Raising Girls [A MOPS Convention Workshop]

I told you to be on the look out for my post about my favorite 2012 MOPS Convention workshop: Raising Girls.  And here it finally it is!   The workshop was entitled, Raising Girls: What Our Daughters Need to Hear from Us.  The speaker was Alexandra Kuykendall, who was fabulous by the way!  This was my favorite workshop because this is an issue very near and dear to my heart.  Our world today has created such a contradicting, obscure, and crude representation of women and girls.  I’m going to try to keep my personal opinions out of this post as much as possible, because the cold, hard facts are very important, and I really want you to get that.  So I’m just going to give you the run down based on our handout and the notes I took.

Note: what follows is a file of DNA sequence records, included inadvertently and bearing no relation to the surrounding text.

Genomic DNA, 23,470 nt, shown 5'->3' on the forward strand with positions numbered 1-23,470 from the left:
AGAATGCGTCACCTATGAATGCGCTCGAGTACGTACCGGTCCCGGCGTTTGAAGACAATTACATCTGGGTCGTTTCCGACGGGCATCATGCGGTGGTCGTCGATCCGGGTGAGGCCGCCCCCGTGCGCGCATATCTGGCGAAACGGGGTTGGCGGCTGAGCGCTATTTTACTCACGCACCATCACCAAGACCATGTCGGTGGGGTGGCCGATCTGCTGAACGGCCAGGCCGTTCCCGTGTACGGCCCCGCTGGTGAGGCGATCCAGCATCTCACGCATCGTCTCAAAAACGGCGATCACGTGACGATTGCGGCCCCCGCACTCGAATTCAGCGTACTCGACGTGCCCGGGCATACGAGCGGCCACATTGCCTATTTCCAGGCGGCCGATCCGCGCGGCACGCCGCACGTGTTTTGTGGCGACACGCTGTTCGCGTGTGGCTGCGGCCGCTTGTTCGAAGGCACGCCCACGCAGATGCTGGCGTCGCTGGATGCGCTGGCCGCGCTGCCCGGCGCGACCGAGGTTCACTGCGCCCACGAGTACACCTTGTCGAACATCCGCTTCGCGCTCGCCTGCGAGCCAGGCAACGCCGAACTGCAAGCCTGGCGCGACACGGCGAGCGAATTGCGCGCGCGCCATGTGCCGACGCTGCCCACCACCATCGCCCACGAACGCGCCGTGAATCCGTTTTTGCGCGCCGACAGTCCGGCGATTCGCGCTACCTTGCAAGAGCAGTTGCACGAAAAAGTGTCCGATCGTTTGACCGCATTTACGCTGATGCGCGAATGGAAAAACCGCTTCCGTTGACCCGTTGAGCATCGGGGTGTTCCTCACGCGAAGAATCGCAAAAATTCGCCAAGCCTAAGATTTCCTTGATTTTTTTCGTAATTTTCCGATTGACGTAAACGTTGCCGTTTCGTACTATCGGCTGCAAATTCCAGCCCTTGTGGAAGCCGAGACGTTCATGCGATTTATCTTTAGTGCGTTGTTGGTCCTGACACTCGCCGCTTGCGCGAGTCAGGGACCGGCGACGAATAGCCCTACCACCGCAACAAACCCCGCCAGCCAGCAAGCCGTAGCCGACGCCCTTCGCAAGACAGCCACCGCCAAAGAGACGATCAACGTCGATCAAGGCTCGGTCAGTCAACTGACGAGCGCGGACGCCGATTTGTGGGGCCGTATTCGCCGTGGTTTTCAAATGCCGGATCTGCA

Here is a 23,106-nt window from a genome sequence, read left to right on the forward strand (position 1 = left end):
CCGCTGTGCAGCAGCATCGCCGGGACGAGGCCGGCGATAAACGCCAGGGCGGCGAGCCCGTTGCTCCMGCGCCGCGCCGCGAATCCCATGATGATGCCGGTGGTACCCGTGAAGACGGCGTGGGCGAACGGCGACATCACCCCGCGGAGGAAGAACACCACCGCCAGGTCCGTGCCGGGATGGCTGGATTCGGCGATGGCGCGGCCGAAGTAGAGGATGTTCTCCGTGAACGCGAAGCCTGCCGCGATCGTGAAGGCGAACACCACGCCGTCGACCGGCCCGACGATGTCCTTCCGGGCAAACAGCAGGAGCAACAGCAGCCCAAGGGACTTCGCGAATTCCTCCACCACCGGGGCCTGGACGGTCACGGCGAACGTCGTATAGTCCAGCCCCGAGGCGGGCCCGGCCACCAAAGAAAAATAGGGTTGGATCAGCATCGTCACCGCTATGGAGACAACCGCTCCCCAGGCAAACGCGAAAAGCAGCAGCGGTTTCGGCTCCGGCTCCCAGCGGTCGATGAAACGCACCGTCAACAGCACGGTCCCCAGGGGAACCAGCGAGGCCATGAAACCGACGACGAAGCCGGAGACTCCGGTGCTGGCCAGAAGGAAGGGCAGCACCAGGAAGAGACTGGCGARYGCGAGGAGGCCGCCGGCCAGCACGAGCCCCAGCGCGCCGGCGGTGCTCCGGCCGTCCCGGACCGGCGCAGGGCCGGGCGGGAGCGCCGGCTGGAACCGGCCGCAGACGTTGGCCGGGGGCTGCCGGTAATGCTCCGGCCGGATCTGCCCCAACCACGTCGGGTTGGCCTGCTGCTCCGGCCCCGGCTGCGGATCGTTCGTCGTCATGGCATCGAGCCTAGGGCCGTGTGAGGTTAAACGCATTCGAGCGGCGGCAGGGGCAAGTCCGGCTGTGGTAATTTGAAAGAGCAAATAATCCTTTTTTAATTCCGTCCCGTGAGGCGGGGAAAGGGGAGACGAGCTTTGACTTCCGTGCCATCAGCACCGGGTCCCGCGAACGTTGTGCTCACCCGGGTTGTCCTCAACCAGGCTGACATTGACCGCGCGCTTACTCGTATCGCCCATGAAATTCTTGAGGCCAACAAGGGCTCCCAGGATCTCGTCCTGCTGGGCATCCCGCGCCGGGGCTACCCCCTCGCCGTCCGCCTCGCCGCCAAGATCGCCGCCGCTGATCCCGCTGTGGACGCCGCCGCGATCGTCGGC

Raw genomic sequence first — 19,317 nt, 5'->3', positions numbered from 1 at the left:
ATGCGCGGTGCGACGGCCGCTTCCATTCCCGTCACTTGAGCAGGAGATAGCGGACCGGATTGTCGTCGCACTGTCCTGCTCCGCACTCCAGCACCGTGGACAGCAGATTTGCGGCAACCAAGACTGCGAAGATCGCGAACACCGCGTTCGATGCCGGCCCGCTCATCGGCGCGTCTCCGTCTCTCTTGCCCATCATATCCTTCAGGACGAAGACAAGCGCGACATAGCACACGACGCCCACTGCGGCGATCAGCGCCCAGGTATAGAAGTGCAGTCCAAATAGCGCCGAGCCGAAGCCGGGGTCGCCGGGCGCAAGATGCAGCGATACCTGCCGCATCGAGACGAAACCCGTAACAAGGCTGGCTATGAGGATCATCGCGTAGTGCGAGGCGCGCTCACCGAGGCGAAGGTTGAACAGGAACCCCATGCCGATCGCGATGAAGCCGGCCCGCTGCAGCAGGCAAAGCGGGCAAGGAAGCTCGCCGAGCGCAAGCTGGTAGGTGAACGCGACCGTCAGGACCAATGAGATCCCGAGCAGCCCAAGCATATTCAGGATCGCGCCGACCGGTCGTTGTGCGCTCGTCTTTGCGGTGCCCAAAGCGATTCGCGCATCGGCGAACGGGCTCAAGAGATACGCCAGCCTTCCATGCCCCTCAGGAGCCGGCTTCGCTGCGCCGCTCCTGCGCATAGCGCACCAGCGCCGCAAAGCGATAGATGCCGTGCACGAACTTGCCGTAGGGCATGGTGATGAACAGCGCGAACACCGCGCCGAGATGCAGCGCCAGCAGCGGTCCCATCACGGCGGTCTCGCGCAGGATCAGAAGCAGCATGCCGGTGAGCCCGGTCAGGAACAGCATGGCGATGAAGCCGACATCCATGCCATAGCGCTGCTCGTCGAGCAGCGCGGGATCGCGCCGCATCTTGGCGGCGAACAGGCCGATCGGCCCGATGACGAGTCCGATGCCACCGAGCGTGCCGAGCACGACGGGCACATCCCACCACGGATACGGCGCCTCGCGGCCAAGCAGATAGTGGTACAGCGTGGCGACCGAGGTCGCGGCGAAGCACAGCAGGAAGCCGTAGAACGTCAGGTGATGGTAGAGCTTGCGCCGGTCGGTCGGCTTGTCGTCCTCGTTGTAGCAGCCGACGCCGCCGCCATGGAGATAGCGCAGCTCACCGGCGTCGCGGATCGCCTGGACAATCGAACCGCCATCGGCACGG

Alexandra began the workshop by pointing out the different aspects of girls’ unique needs.  The first aspect discussed was the simple biology of what we know about girls and boys.  One major difference lies in their hormones.  Girls have more estrogen, which is the most influential hormone surging through their bodies, it is otherwise known as the “intimacy hormone”, and is actually acquired during the stage of infantile puberty which is 6 months to 30 months.  The second major difference is the brain difference in girls.  Studies show that brain development for females occurs from left to right.  This is important because we know that the left side of the brain is the language center of the brain.  This is why we women talk so much!  LOL!  No, really!  Studies have also shown that the first five years of a child’s life are the most crucial in terms of brain development.  Now, if you’ve ever taken and child psychology class you probably learned why this is, and exactly how it all works.  I won’t bore everyone with all those details, but it is very interesting and I do encourage you to do your research on it.  Anyhow, we also know that the brain of a female produces more serotonin and more oxytocin.   Girls also have a higher sensory intake.